2FA has been around for decades but never took hold. If a mobile phone was compromised though, it would carry frightening ramifications. And transactions are still susceptible to Trojan horses, Man-in-the-Middle attacks, and other malware. In fact, all computers are vulnerable to these types of attacks.

Tokens like RSA’s SecurID, 1Password, Toopher, YubiKey and the like that provide one-time passwords have weak points as well, which can serve as gateways for criminals. If breached, they would expose all users’ passwords at once. Not good, and hardly safe.

So what’s the answer?

Disappointingly there isn’t one that ensures total protection in all situations. Hackers are clever and will continue to exploit weaknesses in any, and every, system.

2FA is easy to implement with current technology and is a formidable additional security layer.

Coach Wooden said, “Do not let what you cannot do interfere with what you can do.” FIs need to heed this advice.

About David Sutton: David has a BA in economics and a MS in business journalism, and his articles have appeared on and in the Boston Business Journal. David has had a bank account since he was three.

What We’re Reading: Fewer Data Breaches, M&As and Social

Below are interesting stories the staff has been reading over the past week. What have you been reading? Let us know in the comments section below or Tweet @bankingdotcom.


  • Data Losses Overall Are Up, But Bank Data Breaches Are Fewer: Report

American Banker

A report released by KPMG on Tuesday finds that globally, there’s been a 40% increase in the number of publicly disclosed data loss incidents in the past two years. However, financial services firms have seen an 80% decrease in number of incidents in the past five years. The improvement is a result of effort on the industry’s part, Greg Bell, global and Americas service leader for information protection at KPMG says; “Financial services organizations have done a much better job at defending themselves from cyberattack,” he says.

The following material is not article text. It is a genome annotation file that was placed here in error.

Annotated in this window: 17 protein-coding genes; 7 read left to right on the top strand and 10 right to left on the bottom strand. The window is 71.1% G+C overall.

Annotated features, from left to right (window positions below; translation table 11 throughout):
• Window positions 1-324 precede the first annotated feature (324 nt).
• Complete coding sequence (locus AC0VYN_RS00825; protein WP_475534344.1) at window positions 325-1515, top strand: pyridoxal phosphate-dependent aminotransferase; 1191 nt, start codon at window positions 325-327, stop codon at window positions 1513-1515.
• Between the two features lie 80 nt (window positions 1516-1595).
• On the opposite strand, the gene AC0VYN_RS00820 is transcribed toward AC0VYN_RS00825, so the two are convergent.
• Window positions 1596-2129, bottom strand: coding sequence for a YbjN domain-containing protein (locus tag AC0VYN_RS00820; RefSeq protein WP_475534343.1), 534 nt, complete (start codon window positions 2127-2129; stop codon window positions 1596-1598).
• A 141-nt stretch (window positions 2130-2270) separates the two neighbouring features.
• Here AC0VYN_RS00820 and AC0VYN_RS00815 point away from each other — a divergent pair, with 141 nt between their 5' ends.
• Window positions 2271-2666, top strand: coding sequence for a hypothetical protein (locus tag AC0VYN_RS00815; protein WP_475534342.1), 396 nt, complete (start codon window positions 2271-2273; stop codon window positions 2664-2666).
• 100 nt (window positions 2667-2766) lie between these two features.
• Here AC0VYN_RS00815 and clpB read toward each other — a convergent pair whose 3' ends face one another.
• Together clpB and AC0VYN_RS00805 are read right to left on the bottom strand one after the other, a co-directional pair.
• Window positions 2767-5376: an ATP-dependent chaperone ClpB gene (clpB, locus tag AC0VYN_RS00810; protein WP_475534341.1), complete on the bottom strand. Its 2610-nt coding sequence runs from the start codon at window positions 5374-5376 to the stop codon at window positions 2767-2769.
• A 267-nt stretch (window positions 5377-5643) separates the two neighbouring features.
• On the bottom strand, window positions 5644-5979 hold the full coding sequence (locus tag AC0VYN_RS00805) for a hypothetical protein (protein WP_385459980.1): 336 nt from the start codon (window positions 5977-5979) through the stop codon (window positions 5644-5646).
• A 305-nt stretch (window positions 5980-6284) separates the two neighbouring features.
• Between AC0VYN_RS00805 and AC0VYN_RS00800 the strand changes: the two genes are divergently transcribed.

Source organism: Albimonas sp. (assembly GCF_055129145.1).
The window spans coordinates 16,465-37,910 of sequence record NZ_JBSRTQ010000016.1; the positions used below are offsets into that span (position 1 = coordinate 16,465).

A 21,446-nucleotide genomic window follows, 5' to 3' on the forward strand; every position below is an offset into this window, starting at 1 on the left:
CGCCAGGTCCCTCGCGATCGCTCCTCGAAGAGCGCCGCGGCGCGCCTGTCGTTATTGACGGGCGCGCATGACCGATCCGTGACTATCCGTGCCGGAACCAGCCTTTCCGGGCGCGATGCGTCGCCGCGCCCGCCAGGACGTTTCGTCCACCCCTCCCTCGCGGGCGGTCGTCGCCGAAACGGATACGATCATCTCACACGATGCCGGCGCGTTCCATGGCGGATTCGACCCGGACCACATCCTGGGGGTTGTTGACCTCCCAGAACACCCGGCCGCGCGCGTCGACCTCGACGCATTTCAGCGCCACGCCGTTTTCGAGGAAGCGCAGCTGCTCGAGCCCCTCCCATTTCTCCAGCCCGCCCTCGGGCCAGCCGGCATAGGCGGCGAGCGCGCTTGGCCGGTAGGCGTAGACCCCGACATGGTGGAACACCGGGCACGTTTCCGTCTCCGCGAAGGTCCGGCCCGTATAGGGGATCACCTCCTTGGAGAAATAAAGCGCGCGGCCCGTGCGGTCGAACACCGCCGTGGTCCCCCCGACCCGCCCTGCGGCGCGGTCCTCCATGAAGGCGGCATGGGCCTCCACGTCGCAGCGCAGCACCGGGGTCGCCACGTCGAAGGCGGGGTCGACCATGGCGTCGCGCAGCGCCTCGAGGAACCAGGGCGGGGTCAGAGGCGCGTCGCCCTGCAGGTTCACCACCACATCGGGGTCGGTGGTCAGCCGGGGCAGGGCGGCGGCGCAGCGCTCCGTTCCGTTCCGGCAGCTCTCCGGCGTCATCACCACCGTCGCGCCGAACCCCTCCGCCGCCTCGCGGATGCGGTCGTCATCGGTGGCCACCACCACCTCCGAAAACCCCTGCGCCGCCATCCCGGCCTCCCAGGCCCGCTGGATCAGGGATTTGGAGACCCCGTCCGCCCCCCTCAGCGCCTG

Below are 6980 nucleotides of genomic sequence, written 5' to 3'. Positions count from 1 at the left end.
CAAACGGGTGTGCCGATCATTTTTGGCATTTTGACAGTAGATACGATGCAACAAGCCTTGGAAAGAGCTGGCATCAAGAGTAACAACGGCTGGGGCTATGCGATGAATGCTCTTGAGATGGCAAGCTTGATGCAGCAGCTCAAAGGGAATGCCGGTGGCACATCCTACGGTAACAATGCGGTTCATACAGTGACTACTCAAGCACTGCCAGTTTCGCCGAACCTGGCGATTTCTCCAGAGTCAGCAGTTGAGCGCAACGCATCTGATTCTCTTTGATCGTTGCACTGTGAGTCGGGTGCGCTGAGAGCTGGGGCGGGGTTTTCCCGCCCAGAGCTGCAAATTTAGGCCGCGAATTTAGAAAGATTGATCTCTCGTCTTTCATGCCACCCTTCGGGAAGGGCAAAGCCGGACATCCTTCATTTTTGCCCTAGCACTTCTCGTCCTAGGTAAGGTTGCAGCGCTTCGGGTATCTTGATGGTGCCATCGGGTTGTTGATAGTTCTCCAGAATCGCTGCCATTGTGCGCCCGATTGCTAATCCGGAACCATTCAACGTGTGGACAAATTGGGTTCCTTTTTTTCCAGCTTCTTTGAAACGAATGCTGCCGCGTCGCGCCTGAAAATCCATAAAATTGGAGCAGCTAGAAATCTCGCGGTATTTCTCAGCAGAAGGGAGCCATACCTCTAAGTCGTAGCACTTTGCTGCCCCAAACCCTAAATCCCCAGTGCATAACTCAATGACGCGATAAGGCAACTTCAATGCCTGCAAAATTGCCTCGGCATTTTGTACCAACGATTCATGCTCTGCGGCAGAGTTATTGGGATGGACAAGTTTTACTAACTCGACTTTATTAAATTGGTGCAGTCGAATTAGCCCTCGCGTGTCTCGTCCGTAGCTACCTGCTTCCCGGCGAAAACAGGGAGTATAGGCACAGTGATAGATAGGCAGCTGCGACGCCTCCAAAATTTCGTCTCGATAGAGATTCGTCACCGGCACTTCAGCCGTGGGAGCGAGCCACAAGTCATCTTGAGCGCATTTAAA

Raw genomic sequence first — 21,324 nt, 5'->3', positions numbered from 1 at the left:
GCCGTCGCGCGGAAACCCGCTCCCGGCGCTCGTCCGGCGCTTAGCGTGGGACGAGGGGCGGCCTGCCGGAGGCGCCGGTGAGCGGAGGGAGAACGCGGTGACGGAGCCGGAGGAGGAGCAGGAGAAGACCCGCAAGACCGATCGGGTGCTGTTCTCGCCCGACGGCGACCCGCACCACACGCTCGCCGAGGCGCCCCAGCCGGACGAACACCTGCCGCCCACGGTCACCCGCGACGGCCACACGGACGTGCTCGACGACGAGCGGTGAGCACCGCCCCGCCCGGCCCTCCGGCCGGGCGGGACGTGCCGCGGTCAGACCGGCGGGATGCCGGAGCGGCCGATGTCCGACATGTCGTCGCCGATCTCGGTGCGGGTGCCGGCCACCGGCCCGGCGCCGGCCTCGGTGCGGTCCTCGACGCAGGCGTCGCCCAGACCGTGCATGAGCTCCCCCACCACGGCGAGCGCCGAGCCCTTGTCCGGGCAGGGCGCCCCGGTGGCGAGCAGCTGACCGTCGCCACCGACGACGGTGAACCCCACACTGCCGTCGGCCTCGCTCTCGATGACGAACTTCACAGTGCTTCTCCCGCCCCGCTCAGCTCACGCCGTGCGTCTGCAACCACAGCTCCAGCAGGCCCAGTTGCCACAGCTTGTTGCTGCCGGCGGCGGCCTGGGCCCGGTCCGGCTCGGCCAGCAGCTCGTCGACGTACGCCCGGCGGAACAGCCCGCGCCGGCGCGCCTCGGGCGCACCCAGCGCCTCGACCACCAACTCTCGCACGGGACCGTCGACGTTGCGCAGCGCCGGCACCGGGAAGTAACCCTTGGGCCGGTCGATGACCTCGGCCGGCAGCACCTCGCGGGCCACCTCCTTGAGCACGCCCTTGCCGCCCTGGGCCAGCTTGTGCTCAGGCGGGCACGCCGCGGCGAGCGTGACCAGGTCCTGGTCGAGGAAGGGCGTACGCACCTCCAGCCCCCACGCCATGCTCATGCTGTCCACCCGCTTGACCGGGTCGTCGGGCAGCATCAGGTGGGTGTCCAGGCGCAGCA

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  • JPM Plans ‘Organic’ Growth Through Technology, Job Cuts

American Banker

JPMorgan Chase, the country’s largest bank, on Tuesday convened its top executives to discuss its growth strategies. A major component: cutting a net 17,000 jobs over the next two years. But more notable than the job cuts, composed largely of planned attrition in JPMorgan’s consumer bank and about 15,000 cuts in its mortgage operations, was the bank’s resigned attitude about boosting business while waiting for interest rates, regulatory pressures and the overall economy to improve.